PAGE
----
- Slides: 18
Rights and Duties
“Rights and duties are two sides of the same coin. One does not exist without the other“.
What is right? Rights are something that every human being deserves, no mater where they come from, or are born in, or where they live in. Rights are generally written into laws. Based on this, people can very easily challenge or defend their rights in the court of law.
Main features of Rights: 1 -Rights exist only in society. These are the products of social living. 2 -Rights are claims of the individuals for their development in society. 3 -Rights are recognized by the society as common claims of all the people. 4 -Rights are rational and moral claims that the people make on their society.
5 - Rights are to be exercised by the people for their development which really means their development in society by the promotion of social good. Rights can never be exercised against social good. 6 - Rights are equally available to all the people. 7 - The contents of rights keep on changing with the passage of time.
8 - Rights are not absolute. These always bear limitations deemed essential for maintaining public health, security, order and morality. 9 - Rights are inseparably related with duties. There is a close relationship between them “No Duties No Rights No Duties. ” “If I have rights it is my duty to respect the rights of others in society”. 10 - Rights need enforcement and only then these can be really used by the people. These are protected and enforced by the laws of the state. It is the duty of a state to protect the rights of the people.
Types of Rights Natural rights are rights which are "natural" in the sense of "not artificial, not man-made", as in rights deriving from human nature or from the edicts of a god. They are universal; that is, they apply to all people, and do not derive from the laws of any specific society. They exist necessarily, inhere in every individual, and can't be taken away. For example, right to life. These are sometimes called moral rights or inalienable rights.
Legal rights, in contrast, are based on a society's customs, laws, or actions by legislatures. An example of a legal right is the right to vote of citizens. Legal rights are sometimes called civil rights or statutory rights.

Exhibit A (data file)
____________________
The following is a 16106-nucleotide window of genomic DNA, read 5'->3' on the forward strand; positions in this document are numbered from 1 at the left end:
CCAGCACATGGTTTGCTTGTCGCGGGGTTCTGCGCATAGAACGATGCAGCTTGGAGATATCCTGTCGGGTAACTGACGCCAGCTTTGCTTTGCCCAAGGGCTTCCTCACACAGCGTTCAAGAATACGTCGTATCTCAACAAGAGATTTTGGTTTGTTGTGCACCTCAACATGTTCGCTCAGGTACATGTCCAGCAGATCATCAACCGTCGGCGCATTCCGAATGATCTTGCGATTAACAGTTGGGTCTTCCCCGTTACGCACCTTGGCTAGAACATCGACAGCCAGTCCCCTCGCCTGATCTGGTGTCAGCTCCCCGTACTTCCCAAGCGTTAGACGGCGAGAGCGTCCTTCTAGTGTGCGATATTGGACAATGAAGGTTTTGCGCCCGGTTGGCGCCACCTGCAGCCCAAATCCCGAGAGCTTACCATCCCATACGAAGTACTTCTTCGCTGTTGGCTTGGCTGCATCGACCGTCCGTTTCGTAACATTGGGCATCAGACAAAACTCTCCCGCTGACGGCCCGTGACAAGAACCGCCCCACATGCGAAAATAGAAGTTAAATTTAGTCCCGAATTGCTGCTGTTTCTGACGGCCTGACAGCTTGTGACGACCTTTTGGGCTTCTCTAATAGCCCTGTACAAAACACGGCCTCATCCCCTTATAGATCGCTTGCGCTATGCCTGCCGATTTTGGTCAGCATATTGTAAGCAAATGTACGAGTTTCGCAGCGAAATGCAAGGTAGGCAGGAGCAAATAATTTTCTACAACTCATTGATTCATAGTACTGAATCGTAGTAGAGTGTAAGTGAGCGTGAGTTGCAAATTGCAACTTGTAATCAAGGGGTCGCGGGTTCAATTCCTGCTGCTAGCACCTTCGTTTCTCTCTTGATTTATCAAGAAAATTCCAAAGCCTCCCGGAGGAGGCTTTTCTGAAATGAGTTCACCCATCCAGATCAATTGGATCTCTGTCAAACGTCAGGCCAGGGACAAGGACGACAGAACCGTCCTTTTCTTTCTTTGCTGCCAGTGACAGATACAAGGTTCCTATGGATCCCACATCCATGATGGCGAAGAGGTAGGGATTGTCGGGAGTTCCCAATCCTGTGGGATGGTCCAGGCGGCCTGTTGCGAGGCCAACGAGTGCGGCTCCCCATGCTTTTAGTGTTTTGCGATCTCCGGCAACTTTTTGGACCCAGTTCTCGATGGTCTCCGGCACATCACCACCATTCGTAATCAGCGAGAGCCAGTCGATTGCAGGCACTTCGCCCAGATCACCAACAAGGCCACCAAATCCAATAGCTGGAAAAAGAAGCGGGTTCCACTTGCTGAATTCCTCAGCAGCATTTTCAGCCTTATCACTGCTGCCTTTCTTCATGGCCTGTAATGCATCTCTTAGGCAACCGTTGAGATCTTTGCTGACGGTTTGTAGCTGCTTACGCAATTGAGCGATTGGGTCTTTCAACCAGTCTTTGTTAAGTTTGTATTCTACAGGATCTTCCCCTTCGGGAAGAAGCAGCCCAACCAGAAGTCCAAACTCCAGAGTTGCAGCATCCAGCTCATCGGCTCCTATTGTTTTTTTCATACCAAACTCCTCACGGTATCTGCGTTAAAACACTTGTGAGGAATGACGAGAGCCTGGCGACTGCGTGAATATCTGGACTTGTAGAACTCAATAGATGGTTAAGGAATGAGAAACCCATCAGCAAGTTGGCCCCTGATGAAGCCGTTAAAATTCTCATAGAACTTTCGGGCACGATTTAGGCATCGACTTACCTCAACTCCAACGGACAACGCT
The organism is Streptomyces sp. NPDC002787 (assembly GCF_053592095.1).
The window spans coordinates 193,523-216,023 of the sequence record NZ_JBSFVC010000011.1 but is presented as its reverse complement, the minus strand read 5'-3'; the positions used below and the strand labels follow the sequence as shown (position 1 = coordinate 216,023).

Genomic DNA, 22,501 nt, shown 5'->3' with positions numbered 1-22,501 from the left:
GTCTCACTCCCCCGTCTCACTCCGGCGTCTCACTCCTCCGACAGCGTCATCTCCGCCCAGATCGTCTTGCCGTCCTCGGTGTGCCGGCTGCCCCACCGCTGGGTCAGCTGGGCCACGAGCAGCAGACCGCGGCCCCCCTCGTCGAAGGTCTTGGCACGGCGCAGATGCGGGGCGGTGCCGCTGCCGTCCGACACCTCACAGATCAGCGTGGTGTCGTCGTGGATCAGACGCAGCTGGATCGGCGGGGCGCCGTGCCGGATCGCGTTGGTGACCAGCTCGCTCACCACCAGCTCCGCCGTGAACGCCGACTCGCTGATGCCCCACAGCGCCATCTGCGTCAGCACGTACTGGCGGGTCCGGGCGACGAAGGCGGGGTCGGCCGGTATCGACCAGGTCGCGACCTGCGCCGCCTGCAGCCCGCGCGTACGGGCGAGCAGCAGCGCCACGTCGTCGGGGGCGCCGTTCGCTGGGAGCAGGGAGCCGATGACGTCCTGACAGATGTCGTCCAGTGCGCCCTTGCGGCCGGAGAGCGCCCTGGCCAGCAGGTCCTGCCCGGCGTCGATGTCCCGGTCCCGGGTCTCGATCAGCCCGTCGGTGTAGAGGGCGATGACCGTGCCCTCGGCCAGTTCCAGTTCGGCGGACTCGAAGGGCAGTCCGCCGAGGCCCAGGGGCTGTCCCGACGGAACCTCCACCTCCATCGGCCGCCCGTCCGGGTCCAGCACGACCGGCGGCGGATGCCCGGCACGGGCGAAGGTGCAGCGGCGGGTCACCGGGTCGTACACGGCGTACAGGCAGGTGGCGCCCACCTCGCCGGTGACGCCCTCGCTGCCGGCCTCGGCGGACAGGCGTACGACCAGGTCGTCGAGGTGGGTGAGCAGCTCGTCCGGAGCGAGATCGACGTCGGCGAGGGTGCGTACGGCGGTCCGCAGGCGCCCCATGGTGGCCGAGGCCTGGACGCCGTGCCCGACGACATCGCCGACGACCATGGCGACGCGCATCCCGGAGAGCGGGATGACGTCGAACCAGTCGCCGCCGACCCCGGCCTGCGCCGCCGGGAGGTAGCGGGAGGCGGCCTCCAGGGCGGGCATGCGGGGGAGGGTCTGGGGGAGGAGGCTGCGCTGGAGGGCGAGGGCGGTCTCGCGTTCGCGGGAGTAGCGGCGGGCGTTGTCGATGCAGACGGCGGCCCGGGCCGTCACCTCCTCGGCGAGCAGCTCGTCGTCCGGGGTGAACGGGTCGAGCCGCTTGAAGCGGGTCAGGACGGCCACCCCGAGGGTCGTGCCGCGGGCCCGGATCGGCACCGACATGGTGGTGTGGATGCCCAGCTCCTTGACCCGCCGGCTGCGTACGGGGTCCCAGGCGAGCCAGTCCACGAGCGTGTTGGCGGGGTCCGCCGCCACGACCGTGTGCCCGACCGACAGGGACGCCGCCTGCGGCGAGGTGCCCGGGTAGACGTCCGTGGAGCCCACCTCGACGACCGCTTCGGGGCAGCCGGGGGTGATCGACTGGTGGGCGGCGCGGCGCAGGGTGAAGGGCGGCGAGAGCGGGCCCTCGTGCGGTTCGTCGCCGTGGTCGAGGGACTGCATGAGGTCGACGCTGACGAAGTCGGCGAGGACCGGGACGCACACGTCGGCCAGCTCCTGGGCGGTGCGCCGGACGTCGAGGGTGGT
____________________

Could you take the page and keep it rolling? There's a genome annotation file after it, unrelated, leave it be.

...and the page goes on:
Moral rights & legal rights 1 - Natural: Moral rights are discovered, not created. Created: Our legal rights are created by legislation. 2 - Equal: Moral rights are equal rights; there is no injustice in how they are distributed. Can be unequal: There are many situations in which the distribution of legal rights is unjust.
3 -Inalienable: Moral rights cannot be taken away from you without your consent (although you can voluntarily surrender them). Alienable: Your legal rights can be taken from you against your will. 4. Universal: Your moral rights are the same no matter where you are. Local: Your legal rights change when you move from one jurisdiction to another.
‘Duties’ are defined as things that are to be completed or be followed by an individual. It is extremely important for an individual to perform their duties, so as to protect their rights for the benefit of the society.
Different types of responsibility There are many different types of responsibility. For example: • Legal – Some responsibilities are upheld by law. It is against the law not to take responsibility in some cases. There are different types of legal responsibility. Some laws only apply in this country and others are international. • Moral – Sometimes we feel responsible for people or things because we believe it is the right thing to do. We feel that we are morally responsible because to ignore it would be wrong.
• Social – These are responsibilities that society has towards everyone. They are not the responsibilities of individuals but ones we share as a society. • Personal – We often believe that we are personally responsible for things, not because it is the law but because it is very personal to us or our friends and family
Relation between Rights and Duties 1. Rights and Duties always go together: Rights and duties are closely related and cannot be separated from one another. Both go side by side. These are the two sides of the same coin. If the state gives the right to life to a citizen, it also imposes an obligation on him to not to expose his life to dangers, as well as to respect the life of others. If I have a right to work and earn, it is also my duty to recognize the same right of others.
2 - Right of One is the Duty of Others: Rights can be enjoyed only in the world of duties. For every right there is corresponding duty. When the people fail to discharge their duties properly, the rights all become meaningless. “I can enjoy my rights only if the others allow me to do the same. I have” the right to life and it is the duty of others to respect my life and not to cause any harm to me. ”
3 -Rights of a Citizen also implies Duties for him: Rights are not the monopoly of a single individual. Everybody gets these equally. This means that “others also have the same rights which I have, and it is my duty to see that others also enjoy their rights. ”
4. Rights are to be used for Social Good: Rights originate in society. Therefore, while enjoying rights, we must always try to promote social interest. It is the duty of every one of us to use our rights for promoting the welfare of the society as a whole.
5. Duty towards the State: Since state protects and enforces rights, it also becomes the duty of all citizens to be loyal to the state. It is their duty to obey the laws of the state and to pay taxes honestly. Citizens should always be ready to defend the state. Thus a citizen has both Rights and Duties. He enjoys rights and performs his duties. Rights and Duties are the two sides of the same coin.